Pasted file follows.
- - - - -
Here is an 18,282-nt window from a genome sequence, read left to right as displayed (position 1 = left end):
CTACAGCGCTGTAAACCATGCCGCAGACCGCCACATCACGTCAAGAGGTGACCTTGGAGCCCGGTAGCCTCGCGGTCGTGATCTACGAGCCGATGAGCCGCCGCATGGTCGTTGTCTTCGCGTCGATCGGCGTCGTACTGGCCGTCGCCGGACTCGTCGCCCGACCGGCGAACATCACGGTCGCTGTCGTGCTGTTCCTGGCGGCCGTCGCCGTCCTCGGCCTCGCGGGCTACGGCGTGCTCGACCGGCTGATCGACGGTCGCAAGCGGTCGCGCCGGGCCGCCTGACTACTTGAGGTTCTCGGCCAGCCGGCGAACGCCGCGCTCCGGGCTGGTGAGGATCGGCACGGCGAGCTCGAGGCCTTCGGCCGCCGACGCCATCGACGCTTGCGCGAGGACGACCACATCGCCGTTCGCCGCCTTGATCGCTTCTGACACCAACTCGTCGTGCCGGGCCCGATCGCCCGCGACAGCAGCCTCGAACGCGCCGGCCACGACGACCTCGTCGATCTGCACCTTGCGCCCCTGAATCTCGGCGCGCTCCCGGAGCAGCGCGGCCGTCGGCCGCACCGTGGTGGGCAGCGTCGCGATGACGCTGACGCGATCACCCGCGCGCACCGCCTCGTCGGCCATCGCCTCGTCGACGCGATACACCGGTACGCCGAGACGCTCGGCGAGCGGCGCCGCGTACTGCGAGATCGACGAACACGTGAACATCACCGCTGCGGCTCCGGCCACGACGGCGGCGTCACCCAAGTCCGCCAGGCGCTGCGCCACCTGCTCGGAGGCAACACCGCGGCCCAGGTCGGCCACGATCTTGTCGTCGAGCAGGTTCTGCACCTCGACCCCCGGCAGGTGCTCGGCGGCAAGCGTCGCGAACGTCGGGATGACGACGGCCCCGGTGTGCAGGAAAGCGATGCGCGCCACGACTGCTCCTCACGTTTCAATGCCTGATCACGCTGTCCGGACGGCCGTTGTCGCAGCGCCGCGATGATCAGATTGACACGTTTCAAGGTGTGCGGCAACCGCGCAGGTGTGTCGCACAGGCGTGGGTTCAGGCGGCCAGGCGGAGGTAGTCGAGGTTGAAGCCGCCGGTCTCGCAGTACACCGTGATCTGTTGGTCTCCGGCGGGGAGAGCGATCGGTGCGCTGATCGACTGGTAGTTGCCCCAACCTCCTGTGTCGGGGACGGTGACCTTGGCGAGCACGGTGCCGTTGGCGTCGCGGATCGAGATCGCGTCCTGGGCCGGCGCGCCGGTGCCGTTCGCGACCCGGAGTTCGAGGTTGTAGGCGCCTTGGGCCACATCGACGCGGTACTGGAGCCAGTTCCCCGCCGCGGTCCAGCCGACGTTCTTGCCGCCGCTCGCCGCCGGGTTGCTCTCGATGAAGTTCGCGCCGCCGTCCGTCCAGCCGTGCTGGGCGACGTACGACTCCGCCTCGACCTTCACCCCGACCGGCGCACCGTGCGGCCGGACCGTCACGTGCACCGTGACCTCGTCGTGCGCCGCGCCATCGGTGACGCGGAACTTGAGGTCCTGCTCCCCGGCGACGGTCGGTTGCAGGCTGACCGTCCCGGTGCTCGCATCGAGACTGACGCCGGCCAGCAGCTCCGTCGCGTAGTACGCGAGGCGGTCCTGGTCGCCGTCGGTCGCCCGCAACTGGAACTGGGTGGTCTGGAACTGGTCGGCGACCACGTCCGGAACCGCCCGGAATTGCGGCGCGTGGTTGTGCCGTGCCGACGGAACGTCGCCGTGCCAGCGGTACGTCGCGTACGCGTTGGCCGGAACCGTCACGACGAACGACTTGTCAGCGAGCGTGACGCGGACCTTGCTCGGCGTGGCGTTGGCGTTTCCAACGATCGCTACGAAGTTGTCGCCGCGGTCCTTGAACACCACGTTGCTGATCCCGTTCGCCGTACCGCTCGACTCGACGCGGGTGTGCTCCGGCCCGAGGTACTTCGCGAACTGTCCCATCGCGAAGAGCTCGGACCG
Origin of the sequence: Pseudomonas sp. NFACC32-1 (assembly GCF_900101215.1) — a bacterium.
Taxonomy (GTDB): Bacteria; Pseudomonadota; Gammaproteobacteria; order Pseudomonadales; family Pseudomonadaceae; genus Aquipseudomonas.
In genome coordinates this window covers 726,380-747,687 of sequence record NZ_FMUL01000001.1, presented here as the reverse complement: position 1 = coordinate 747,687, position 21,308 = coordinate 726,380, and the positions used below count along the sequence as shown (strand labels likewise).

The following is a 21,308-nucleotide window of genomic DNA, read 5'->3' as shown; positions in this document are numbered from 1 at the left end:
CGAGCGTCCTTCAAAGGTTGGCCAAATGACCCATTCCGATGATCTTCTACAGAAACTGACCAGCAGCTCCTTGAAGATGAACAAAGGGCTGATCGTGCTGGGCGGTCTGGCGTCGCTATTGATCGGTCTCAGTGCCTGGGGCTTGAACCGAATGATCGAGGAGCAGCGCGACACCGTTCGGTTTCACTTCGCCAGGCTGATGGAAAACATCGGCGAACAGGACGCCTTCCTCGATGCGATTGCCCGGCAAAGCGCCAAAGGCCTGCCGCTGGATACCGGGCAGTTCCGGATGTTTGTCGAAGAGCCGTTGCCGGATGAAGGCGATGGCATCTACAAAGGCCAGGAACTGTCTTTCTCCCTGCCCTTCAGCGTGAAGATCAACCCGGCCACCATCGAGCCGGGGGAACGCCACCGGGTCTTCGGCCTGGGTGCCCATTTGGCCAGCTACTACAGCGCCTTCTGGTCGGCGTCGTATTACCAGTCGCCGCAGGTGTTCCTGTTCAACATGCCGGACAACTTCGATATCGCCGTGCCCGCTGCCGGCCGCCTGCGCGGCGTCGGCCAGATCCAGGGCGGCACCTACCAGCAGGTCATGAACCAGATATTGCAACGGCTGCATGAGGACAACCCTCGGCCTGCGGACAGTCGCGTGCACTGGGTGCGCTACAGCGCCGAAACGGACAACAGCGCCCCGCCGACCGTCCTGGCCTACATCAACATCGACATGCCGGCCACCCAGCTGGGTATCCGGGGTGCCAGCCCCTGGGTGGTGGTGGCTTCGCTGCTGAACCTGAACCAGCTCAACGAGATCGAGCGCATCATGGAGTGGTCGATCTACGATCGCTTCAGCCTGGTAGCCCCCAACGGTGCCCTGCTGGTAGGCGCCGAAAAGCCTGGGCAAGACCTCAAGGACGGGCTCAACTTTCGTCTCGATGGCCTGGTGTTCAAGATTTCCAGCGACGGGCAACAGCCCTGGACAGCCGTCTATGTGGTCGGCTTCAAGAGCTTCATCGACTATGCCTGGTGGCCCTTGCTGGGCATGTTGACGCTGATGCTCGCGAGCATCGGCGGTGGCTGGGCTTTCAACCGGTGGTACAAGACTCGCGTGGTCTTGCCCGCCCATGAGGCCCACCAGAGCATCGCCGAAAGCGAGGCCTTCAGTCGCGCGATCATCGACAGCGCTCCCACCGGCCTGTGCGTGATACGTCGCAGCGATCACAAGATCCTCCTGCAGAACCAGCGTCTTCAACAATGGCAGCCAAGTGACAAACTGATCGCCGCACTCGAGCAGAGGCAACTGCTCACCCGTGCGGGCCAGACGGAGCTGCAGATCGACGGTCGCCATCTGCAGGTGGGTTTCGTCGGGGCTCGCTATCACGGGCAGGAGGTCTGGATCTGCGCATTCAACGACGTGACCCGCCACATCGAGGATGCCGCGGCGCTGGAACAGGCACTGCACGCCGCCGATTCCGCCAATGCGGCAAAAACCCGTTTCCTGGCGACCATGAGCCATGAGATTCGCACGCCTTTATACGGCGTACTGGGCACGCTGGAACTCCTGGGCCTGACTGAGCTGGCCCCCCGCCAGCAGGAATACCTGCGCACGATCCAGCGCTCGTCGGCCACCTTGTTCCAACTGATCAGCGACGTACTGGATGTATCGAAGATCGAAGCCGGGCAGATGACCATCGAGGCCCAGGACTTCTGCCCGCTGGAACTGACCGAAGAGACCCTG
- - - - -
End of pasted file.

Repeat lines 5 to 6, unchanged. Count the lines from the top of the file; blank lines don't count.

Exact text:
In genome coordinates this window covers 726,380-747,687 of sequence record NZ_FMUL01000001.1, presented here as the reverse complement: position 1 = coordinate 747,687, position 21,308 = coordinate 726,380, and the positions used below count along the sequence as shown (strand labels likewise).

The following is a 21,308-nucleotide window of genomic DNA, read 5'->3' as shown; positions in this document are numbered from 1 at the left end: